International Film Circuit/Liro Films

Unrated

Rwandan Reconciliation Documentary Chronicles Feats Of Remarkable Female Drumming Troupe

The 1994 civil war left the beleaguered African nation of Rwanda a bloody mess, both literally and figuratively. Not only had the warring tribes, the Hutus and the Tutsis, hacked each other to death with machetes to the tune of about a million bodies scattered across the countryside, but to this day many of the survivors of the ethnic cleansing remain totally traumatized by the slaughter they’d witnessed.

Consequently, much of the populace still walks around in a daze sporting blank, 1,000-yard stares some refer to as battle fatigue or shell shock, which shrinks refer to clinically as post-traumatic stress disorder. For, it is understandable that it might be hard to get over a conflict which pitted neighbor against neighbor, and even relative against relative.

One survivor, theater director Kiki Katese, determined to do something to alleviate the suffering, asked, “How do you rebuild a human being?” So, she founded Ingoma Nshya (meaning “new drum, new kingdom”), an all-female drumming troupe comprised of both Tutsis and Hutus, with admission being conditioned on checking ones tribal allegiance at the door. Besides affording the 60-strong membership an opportunity to pound rhythmically on congas, the gathering simultaneously served as a support group offering healing and reconciliation.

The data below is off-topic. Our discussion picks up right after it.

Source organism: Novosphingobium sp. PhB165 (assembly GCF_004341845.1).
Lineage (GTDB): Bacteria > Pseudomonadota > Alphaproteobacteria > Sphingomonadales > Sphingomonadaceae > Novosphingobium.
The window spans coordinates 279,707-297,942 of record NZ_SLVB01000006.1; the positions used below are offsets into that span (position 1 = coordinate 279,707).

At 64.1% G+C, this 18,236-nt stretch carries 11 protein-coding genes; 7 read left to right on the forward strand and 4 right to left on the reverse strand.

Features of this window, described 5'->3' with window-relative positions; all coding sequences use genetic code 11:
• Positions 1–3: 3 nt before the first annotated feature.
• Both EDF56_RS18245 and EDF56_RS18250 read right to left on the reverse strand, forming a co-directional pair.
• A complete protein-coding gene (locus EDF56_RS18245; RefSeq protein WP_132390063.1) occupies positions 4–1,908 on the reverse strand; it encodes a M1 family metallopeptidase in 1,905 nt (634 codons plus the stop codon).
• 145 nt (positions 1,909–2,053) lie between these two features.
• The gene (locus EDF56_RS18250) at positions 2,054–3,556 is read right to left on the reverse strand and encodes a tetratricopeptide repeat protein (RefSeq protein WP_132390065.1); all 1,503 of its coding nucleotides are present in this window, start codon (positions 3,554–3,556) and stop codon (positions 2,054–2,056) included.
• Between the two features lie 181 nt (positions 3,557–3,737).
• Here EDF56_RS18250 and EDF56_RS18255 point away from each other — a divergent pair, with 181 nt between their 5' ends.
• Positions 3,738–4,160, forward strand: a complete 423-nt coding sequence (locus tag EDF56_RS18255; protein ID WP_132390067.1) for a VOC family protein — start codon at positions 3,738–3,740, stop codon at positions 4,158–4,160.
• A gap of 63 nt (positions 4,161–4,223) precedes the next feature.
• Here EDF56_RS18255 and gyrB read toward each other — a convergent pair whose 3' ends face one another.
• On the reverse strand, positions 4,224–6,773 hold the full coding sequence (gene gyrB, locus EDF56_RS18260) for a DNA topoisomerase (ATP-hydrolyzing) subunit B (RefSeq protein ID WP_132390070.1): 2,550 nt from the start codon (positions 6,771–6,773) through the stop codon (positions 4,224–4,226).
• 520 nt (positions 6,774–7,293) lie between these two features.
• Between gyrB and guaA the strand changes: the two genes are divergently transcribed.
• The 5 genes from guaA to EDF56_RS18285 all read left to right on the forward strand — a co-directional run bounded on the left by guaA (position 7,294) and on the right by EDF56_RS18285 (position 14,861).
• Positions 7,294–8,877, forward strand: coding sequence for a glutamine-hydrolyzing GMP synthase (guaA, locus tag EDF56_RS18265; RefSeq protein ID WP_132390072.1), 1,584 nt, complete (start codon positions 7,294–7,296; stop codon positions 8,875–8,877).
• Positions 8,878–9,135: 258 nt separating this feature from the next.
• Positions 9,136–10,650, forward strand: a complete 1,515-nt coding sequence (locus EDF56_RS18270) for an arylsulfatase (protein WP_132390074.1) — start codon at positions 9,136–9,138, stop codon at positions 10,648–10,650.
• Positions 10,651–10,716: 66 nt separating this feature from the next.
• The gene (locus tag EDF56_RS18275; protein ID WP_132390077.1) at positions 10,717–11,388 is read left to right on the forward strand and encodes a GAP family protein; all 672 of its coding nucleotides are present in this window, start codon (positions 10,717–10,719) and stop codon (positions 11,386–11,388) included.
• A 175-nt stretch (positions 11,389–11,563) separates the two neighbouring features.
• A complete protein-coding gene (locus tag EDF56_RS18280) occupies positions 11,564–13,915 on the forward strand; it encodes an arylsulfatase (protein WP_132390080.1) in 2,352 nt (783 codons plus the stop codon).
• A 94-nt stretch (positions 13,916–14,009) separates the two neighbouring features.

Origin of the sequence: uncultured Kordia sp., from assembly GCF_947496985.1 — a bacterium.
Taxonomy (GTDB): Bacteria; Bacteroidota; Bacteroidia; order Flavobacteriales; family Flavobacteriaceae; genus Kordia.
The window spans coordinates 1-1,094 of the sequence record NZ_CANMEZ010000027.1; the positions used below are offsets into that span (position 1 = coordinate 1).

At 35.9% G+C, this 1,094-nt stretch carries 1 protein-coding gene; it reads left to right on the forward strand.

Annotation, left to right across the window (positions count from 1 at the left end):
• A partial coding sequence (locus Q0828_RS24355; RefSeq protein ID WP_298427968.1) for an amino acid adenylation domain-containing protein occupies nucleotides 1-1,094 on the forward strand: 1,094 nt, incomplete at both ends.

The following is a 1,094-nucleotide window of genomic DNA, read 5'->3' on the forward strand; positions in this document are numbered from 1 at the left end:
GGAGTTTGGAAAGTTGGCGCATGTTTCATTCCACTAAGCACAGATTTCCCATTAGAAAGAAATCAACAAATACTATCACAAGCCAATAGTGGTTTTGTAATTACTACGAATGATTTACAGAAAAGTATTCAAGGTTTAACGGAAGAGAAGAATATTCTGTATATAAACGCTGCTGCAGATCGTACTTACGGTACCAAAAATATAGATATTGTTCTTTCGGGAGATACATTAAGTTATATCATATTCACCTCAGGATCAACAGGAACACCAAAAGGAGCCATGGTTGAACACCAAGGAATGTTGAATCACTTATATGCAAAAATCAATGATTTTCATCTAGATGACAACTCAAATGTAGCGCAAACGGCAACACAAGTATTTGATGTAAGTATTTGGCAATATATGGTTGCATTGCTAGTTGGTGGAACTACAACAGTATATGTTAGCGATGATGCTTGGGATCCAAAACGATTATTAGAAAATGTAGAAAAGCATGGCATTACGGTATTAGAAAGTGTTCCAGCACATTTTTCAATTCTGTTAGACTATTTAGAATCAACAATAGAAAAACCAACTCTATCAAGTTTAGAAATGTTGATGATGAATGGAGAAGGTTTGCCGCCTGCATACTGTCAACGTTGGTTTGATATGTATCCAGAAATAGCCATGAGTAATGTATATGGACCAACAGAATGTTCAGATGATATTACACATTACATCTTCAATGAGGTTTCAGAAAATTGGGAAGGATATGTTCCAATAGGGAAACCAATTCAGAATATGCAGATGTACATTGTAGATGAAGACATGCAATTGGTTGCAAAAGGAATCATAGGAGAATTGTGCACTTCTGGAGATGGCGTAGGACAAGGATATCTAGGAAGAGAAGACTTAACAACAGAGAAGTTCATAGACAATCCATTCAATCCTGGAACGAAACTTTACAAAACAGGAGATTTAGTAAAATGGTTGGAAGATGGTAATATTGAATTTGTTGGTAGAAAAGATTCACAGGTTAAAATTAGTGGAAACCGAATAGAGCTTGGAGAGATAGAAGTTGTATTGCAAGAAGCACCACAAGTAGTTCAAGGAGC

In 2010, Kiki came up with another innovative idea, namely, opening Rwanda’s first ice cream parlor. This time, she enlisted the support of Jennie Dundas and Alexis Miesen, proprietors of a place located half a world away inBrooklyncalled Blue Marble Ice Cream.

The game New Yorkers answered the call, traveling to Rwanda to help Kiki realize that dream. Together they created Sweet Dreams, a shop owned and operated cooperatively by a number of the women from Ingoma Nshya.

All of the above is affectionately recounted in Sweet Dreams, an uplifting documentary co-directed by Lisa and Rob Fruchtman. Kiki and her companions cut a sharp contrast to the bulk of their fellow countrymen peppering the desolate background, lost souls who seem broken in spirit between mourning murdered kin and facing bleak prospects for a better tomorrow.

A female empowerment flick featuring a blend of ice cream and drumming as a viable path to rehabilitation and reconciliation.

 

Very Good (3 stars)

In English and Kinyarwanda with subtitles

Running time: 84 minutes

 

 

OPENING THIS WEEK

Kam’s Kapsules:

For movies opening November 1, 2013

 

About Time (R for profanity and sexuality) Romantic comedy about a 21-year-old bachelor (Domhnall Gleeson) with the ability to time travel who puts his special power to use to land the girl of his dreams (Rachel McAdams). Cast includes Bill Nighy, Lydia Wilson and Lindsay Duncan.

 

Ender’s Game (PG-13 for violence and mature themes) Adaptation of Orson Scott Ford’s sci-fi novel of the same name about a shy but brilliant boy (Asa Butterfield) who is enlisted to by the military to lead the defense of the planet during an impending alien invasion. With Harrison Ford, Ben Kingsley, Hailee Steinfeld, Abigail Breslin and Viola Davis.